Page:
Half of Brits say Inheritance Tax is the most unfair duty

6th July 2015


Nearly half of Brits believe that Inheritance tax is the most unfair tax, suggesting that the Government’s plan to introduce an extra relief for passing on a family home could prove popular.

The survey of 2,000 people by NFU Mutual over the weekend revealed that 47% of respondents picked IHT as the least popular tax ahead of other common taxes like Income Tax, Capital Gains Tax and Stamp Duty. Council Tax (13%) was a distant second in the unpopularity stakes.

Respondents were also asked which taxes they would like to see reduced and Income Tax and VAT both came top. They were also asked which taxes should be increased and Capital Gains Tax was the most popular choice.

Stephen Berry, chartered financial planner at NFU Mutual, said: “Inheritance Tax is deeply unpopular as people want to be able to pass on as much as they can to their loved ones.

“However, there are many exemptions which means, with fairly straightforward financial planning, people can make the most of their money. The Chancellor is already expected to help families pass on up to £1m to the next generation, although this could make the tax even more complicated than it is now. Whether this proposed change makes it any fairer in the eyes of the public remains to be seen.”

In an article in the Times on Saturday, David Cameron and George Osborne confirmed the Tory manifesto pledge to introduce an additional “family home” inheritance tax-free threshold of £175,000 per person. It is understood this will be announced in the Budget on Wednesday and will be introduced from April 2017.

When added to the current IHT threshold of £325,000 and then combined for married couples and registered civil partners, it will enable up to £1 million of estate value to be passed on free of inheritance tax.

However, Hargreaves Lansdown, the adviser, warns that providing a tax break on the family home will encourage people to plough more into property and discourage downsizing. To reduce this risk, it is understood that people who downsize will receive “credit” in the IHT calculation for doing so, essentially maintaining the value of the tax-free status of their family home IHT allowance, based on the value of their original home.

Danny Cox, chartered financial planner at Hargreaves Lansdown, says: “The tax system is crying out for simplicity and its nonsense to give with one hand and take with the other. It would be far fairer and easier to simply increase the IHT threshold to £500,000 to cover all assets, not just the family home. This would remove the risk of further inflating a property bubble and avoid creating additional work for beneficiaries and executors.”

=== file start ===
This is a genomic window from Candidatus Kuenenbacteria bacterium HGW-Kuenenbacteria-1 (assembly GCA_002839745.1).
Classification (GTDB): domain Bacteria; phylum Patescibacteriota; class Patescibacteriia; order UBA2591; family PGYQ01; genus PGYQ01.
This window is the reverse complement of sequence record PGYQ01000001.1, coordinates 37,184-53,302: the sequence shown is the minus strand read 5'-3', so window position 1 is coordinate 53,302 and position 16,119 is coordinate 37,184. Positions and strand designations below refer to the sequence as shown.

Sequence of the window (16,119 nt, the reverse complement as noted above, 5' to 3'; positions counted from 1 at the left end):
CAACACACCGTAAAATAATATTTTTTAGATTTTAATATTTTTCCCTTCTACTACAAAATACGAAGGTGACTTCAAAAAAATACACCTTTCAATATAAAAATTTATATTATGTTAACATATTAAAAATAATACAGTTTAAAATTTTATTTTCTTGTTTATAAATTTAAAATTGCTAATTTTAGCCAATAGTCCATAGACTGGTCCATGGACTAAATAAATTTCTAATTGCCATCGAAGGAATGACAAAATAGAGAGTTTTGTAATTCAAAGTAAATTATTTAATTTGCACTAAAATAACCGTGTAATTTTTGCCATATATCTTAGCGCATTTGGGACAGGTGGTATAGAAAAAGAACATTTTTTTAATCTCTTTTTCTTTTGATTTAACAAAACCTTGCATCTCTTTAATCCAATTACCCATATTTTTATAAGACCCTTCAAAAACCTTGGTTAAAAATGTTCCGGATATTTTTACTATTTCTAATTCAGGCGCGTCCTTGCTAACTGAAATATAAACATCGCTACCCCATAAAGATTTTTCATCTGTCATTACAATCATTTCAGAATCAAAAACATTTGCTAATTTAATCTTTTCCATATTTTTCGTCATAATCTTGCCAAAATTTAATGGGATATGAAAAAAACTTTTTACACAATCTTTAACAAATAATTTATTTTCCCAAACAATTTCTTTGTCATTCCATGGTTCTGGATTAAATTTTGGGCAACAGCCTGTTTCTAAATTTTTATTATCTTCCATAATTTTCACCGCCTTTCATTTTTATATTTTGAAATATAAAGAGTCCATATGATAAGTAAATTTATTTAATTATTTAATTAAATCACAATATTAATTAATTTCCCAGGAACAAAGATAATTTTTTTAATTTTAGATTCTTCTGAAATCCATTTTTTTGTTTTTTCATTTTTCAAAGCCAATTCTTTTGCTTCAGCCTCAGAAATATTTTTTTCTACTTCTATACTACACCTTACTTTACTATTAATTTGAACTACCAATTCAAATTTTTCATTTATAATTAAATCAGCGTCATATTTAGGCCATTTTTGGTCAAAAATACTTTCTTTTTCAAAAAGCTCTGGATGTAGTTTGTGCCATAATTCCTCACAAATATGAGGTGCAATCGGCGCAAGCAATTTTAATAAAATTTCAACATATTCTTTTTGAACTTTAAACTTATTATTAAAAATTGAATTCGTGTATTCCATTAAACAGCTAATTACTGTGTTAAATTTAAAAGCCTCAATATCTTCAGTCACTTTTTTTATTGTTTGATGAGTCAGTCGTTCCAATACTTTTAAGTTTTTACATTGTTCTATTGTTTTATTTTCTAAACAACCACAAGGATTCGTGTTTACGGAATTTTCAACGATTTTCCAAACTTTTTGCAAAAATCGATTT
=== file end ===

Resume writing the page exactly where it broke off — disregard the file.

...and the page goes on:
How much inheritance tax might be paid?           


Five-step inheritance tax action plan:

Prior to implementation in April 2017, inheritance tax free thresholds remain the same. Here is our Hargreaves Lansdown’s five point action plan to reduce inheritance tax and keep wealth in the family ahead of the changes in two years’ time:

1. Ensure your will is up to date

A properly drafted will provides clear instructions, which makes life easier for those you leave behind. It can also save inheritance tax by ensuring that legacies are passed on as tax efficiently as possible. With all the changes to the inheritability of ISA, pensions and soon to be, the family home, it is important to review your estate plans regularly.

2. Pay into a pension

In addition to tax relief on the contributions and almost tax-free growth, pensions are no longer subject to inheritance tax. The value of a defined contribution pension plan such as a stakeholder or SIPP is tax-free on death up to age 75 (assuming no Lifetime Allowance issues) and beneficiaries pay marginal rate income tax on death post age 7.

3. Make gifts to reduce your taxable estate

The government limits exempt gifts, those which are immediately free from inheritance tax, to avoid excessive “death-bed” planning. In the main, exempt gifts slow the growth of the taxable part of the estate, rather than significantly reducing the overall IHT liability. That said they remain an important part of the planning. Exempt gifts include the annual exemption of £3,000 a year, gifts of up to £5,000 on marriage and unlimited gifts from excess income. Gifts can be made direct or into trusts or investment schemes such as Junior ISA or Junior SIPP.

It’s important to make sure you don’t give too much away.

4. Invest in inheritance tax free assets

Certain assets are free from inheritance tax after a two year holding period under Business Property Relief provisions. These include qualifying AIM stock, shares in certain unquoted companies and shares in Enterprise Investment Schemes. Liquidity is often an issue with investments of this type and investors should be careful not to let the tax tail wag the investment dog.

 5. Charitable giving

Gifts to registered charities are free from IHT and providing these gifts total 10% of the taxable value of an estate, will also reduce the rate of IHT from 40% to 36%. Investors can also gift shares or funds to charity without incurring capital gains or income tax charges and the value of the holdings will also be IHT free.

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